The immunization schedules are as follows:

VaccineMinimum Age

at 1st Dose

of Doses
DoseMinimum Interval Between DosesRoute
Bacillus Calmette-Guérin (BCG)
The BCG is given at the earliest possible age to protect against the possibility of tuberculosis (TB) meningitis and other TB infections in which infants are prone to.
Birth or any time after birth1 dose0.05 mLNoneIntradermal
Diphtheria-Pertussis-Tetanus Vaccine

An early start with DPT reduces the chance of severe pertussis.
6 weeks old3 doses0.5 mL6 weeks(DPT 1), 10 weeks (DPT 2), 14 weeks (DPT 3)Intramuscular
Oral Polio Vaccine

The extent of protection against polio is increased the earlier the OPV is given.
6 weeks old3 doses2-3 drops4 weeksOral
Hepatitis B Vaccine
An early start of Hepatitis B vaccine reduces the chance of being infected and becoming a carrier.Prevents liver cirrhosis and liver cancer, which are more likely to develop if infected with Hepatitis B early in life.10% of Filipinos have Hepatitis B infection, and about 9,000 died of complications of Hepatitis B.
At birth3 doses0.5 mL4 weeks intervalIntramuscular
Measles Vaccine
At least 85% of measles can be prevented by immunization at this age.
9 months old1 dose0.5 mLnoneSubcutaneous

Source: https://www.doh.gov.ph/expanded-program-on-immunization

Is vaccination safe?

Millions of vaccines are administered every year. These prevent many from suffering and save many of lives. Scientific studies have well established their effectiveness. Side effects such as fever and body malaise may be common, but complicated ones are relatively rare and usually mild in intensity, limited in duration and easy to treat.

Despite the recent fiasco that we’ve seen with the case of Dengvaxia, this does not negate the fact that all proven and tested vaccines are safe. The more common vaccines that are widely used today have gone through a complete test, and are formulated to mitigate the side-effects.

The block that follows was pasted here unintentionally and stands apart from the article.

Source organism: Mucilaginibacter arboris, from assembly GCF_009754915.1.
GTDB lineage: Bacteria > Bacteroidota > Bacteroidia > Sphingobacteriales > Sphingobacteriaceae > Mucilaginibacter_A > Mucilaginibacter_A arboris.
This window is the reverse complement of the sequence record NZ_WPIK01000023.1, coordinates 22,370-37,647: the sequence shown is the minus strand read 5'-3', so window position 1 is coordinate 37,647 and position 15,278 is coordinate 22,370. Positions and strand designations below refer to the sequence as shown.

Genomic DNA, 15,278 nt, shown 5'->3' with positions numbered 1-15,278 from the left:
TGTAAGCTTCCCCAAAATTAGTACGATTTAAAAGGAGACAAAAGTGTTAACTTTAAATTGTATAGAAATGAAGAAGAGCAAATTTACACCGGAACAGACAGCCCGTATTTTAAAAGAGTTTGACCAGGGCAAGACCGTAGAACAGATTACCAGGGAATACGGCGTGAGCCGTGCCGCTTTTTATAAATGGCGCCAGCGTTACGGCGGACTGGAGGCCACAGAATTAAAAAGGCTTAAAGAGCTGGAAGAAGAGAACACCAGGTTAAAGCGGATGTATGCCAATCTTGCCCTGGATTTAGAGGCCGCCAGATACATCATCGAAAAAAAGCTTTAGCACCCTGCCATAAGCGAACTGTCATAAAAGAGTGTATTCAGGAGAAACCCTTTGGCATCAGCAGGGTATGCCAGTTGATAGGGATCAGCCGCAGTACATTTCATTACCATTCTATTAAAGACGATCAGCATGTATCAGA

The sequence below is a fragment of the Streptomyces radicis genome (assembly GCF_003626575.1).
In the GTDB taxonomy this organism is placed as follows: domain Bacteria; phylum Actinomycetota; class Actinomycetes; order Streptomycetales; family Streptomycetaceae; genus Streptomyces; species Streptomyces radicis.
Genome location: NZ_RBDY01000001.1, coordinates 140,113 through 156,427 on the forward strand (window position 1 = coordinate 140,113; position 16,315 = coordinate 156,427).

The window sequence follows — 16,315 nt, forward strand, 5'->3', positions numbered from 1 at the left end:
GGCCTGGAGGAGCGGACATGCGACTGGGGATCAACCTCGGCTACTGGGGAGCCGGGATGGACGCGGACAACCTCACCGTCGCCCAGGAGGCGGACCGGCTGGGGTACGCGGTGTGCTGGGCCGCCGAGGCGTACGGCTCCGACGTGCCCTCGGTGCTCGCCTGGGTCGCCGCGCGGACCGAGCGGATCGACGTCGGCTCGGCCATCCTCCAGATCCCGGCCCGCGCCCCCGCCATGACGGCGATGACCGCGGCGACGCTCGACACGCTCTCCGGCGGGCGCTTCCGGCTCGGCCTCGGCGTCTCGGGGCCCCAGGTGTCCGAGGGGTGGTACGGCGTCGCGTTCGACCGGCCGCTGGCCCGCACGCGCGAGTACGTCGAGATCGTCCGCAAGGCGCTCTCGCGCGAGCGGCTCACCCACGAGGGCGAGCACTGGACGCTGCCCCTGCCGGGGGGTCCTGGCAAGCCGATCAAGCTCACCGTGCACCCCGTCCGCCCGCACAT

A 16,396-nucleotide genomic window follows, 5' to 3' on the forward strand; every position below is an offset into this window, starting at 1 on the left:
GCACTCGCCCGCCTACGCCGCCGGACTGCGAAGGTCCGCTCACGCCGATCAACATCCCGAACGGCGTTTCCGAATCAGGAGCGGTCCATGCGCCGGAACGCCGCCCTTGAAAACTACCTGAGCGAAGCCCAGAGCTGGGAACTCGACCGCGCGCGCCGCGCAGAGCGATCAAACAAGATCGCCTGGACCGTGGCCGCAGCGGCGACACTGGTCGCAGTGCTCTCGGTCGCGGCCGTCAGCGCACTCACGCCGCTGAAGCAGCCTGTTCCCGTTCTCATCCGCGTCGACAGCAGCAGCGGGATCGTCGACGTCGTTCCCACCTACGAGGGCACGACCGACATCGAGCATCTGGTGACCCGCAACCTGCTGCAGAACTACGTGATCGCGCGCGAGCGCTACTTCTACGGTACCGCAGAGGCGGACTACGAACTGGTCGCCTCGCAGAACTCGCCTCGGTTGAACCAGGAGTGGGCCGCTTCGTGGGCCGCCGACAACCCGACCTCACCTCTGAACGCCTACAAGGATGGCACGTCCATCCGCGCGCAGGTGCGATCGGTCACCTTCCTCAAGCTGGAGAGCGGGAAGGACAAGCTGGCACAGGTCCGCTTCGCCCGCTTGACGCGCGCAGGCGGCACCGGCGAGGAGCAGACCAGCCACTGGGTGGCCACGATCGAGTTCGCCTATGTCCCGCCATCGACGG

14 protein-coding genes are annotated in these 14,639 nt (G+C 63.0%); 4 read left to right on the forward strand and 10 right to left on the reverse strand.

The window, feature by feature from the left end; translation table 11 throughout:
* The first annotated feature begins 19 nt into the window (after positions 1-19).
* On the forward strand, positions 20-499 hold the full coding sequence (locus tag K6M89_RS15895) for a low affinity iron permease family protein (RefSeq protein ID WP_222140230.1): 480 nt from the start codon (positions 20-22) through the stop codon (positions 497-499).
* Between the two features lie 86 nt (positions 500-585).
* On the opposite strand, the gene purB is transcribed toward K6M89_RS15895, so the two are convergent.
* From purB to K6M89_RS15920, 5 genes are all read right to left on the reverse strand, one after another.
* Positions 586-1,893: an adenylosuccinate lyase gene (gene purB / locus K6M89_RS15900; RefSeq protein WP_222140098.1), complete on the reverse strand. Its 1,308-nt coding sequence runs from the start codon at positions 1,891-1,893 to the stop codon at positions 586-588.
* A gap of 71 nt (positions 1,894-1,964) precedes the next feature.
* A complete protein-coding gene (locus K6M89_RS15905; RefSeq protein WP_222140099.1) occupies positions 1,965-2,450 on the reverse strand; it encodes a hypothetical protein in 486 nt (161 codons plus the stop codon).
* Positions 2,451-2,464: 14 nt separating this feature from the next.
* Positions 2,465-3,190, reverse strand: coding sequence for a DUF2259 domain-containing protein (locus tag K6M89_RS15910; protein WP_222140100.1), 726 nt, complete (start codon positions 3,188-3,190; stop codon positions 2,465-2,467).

Meanwhile, the infamous dengue vaccine was still on its testing stage upon its distribution to the public. It’s a completely different situation than those vaccines that have been saving lives all these years.

The pros of vaccinating far outweigh the cons.

How much does vaccination cost?

Getting vaccinated in the Philippines is quite affordable if not free, simply coordinate with your nearest barangay health center to make the most out of the government’s Expanded Immunization program.

However, if you prefer to get your child vaccinated by private practice physicians (pedia), you might have to spend a little more than what you would in a barangay health center.  

Below is a rough estimate of the cost of vaccines in private clinics:

BCG (Bacille Calmette-Guérin) ₱1,400
Hep B₱1,400
DPT, OPV/IPV, H. Influenza ₱3,000
Measles ₱1,300
Varicella ₱3,600
Source: http://www.joycedelosreyes.com/2016/06/baby-immunizations-and-costs.html

By complying with the community’s efforts to implement vaccination, not only will you be ensuring the future of your family’s health (and wealth), but you’re also doing the public a favor by lessening the risk of cross infection. It’s important to remember that when a child gets sick and hospitalized, there are costs beyond simply treating the illness. The parents may have to take time off of work, incurring loss of income. There may be insurance co-payments to meet. If the child has long-term consequences from the illness, there may also be lost opportunities for income. And, if this child is inadvertently exposed to others, it might lead to a cascading public health crisis, causing daycares to shut down and public health agencies mandating quarantines.